Archived posting to the Leica Users Group, 1998/05/09

[Author Prev] [Author Next] [Thread Prev] [Thread Next] [Author Index] [Topic Index] [Home] [Search]

Subject: Re: [Leica] Photojounalism lives
From: Eric Welch <>
Date: Sat, 09 May 1998 17:18:26 -0500

At 09:09 PM 5/9/98 +0200, you wrote:

>Given that the traditional magazines are in the control of the money hungry
>bean counters, but hasn't that always been the case?  More or less.  Isn't
>it more likely that bean counters are more likely to play safe and employ
>graduates from a PJ school with "documentation" rather than risk employing
>a "natural" like a traditional editor would have done.  

Dirck Halstead, a very well known photojournalist explained it much better
than I could. He has been there covering the White House and world events
for many years for Newsweek. If people are interested, I'll dig up his post
and put it here, or send it privately. It's very articulate, insightful and
really nails the journalism industry for why they were pro photography for
so  many years, but now no longer feel the need.

Anyway, the short version is this. They used photographs to justify having
so many color pages together. Now they can put color on every page, so they
are just going with shallow, illustrative photos rather than documentary
photography. Check it out. US News seems to be the only magazine outside of
National Geographic that still uses serious photojournalism on a regular
basis. Time and Newsweek don't much any more.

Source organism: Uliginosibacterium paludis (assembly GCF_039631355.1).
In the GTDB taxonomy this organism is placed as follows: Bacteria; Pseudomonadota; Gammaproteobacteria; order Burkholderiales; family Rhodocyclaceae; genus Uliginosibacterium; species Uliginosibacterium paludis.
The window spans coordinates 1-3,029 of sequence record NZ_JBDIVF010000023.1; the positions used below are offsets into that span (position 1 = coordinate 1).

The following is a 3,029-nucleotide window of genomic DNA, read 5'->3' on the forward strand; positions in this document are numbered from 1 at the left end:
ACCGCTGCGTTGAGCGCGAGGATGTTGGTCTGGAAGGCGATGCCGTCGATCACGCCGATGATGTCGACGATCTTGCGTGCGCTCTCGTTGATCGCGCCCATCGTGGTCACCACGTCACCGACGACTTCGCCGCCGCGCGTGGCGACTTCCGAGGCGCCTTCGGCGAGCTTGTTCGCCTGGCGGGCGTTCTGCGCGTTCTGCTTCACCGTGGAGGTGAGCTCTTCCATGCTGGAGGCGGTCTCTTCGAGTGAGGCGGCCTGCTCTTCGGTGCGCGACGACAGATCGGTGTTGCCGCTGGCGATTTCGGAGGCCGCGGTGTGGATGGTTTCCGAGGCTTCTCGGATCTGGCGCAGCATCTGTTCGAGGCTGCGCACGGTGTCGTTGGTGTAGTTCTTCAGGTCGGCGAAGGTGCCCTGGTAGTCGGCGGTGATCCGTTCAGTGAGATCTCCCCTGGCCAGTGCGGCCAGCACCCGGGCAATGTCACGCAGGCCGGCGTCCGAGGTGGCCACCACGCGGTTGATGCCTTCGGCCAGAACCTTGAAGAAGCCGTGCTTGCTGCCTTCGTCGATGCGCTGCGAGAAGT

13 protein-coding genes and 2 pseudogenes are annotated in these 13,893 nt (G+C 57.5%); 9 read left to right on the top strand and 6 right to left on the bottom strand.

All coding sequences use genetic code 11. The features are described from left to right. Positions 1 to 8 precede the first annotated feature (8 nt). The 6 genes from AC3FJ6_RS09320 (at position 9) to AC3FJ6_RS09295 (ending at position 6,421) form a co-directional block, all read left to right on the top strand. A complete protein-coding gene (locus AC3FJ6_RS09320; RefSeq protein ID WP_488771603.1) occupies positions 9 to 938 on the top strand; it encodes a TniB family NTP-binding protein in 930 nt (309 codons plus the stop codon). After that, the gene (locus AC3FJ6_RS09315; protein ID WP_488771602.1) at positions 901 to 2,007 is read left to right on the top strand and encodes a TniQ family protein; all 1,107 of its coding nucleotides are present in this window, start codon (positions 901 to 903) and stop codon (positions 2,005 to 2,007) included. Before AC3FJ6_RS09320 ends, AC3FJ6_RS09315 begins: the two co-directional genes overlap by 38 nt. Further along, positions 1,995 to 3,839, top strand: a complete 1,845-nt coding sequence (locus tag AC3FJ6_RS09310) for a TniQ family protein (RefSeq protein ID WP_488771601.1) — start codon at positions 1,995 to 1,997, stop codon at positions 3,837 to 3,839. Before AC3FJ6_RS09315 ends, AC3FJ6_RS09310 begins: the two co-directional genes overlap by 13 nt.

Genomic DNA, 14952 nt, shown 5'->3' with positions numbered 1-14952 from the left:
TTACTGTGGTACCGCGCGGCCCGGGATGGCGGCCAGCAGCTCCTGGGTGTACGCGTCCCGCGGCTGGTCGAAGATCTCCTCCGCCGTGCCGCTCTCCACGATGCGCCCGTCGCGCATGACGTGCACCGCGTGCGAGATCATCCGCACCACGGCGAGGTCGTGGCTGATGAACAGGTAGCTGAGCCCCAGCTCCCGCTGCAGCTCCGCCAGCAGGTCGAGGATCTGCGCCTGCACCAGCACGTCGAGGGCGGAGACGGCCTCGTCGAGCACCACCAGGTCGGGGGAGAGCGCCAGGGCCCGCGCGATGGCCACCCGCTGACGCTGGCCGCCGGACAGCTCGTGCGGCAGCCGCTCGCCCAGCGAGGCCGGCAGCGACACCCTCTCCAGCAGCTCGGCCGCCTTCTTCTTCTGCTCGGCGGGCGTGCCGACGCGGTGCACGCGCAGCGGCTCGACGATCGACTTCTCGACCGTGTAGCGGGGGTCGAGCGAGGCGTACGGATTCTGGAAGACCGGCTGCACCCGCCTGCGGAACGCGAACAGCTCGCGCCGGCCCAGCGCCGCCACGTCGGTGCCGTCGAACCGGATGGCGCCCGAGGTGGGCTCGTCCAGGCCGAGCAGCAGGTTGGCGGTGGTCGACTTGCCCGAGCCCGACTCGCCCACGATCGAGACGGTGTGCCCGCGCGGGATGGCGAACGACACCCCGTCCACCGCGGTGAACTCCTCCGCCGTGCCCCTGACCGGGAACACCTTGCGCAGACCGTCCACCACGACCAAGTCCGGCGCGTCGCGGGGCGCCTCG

It's not good "economics" to commit to good photojournalism as opposed to
easy slick illustrative work. Environmental portraits and fancy
Photoshopped illustrations with wild color and shallow content.

Even newspapers are getting that way. Mine still has a strong commitment to
documentary photojournalism. But it's family owned, and they demand a good
return on investment, not an insane return that many of the chains do.
They're already obscenely rich. So they can "play" a bit with quality. For
which I'm thankful.

Newspapers are still in a better position than magazines. They don't have
to cover the world, just their little neck of the woods. So it's easier to
do more important work. And readers demand it too. I'm hoping the pendulum
will swing the other way some day, but I'm not too hopeful.

Like I said, Dirck can do it better.

>Do PJ schools in the desire for uniformity stifle individuality and hence
>produce bland copy for the magazines they work for.  Don't please

Depends. Some do and some don't. They all have more emphasis on the quality
stuff than most publications allow. But they leave it up to the journalists
who leave their portals to make intelligent articulate arguments for
quality journalism, and photojournalism, and to change the journalism
world. The old "stiffs" who have been in the business call 'em wet behind
the ears, and say they'll come to their senses some day. Because it's
easier to do the shallow work, and they are tired of fighting. 

>I don't understand why, in a world thirsty for news and news in pictures,
>photojournalism should be in decline.  I haven't expressed myself well at

Because the bean counters are convinced it's the smarmy type of photography
people want. It's cheaper, and if you can get people used to it, then they
won't complain that quality, expensive stuff, is gone.


Eric Welch
St. Joseph, MO

The young child is looking in the world to find himself -
reflected in a mirror with a thousand faces.

- -Maria Montessori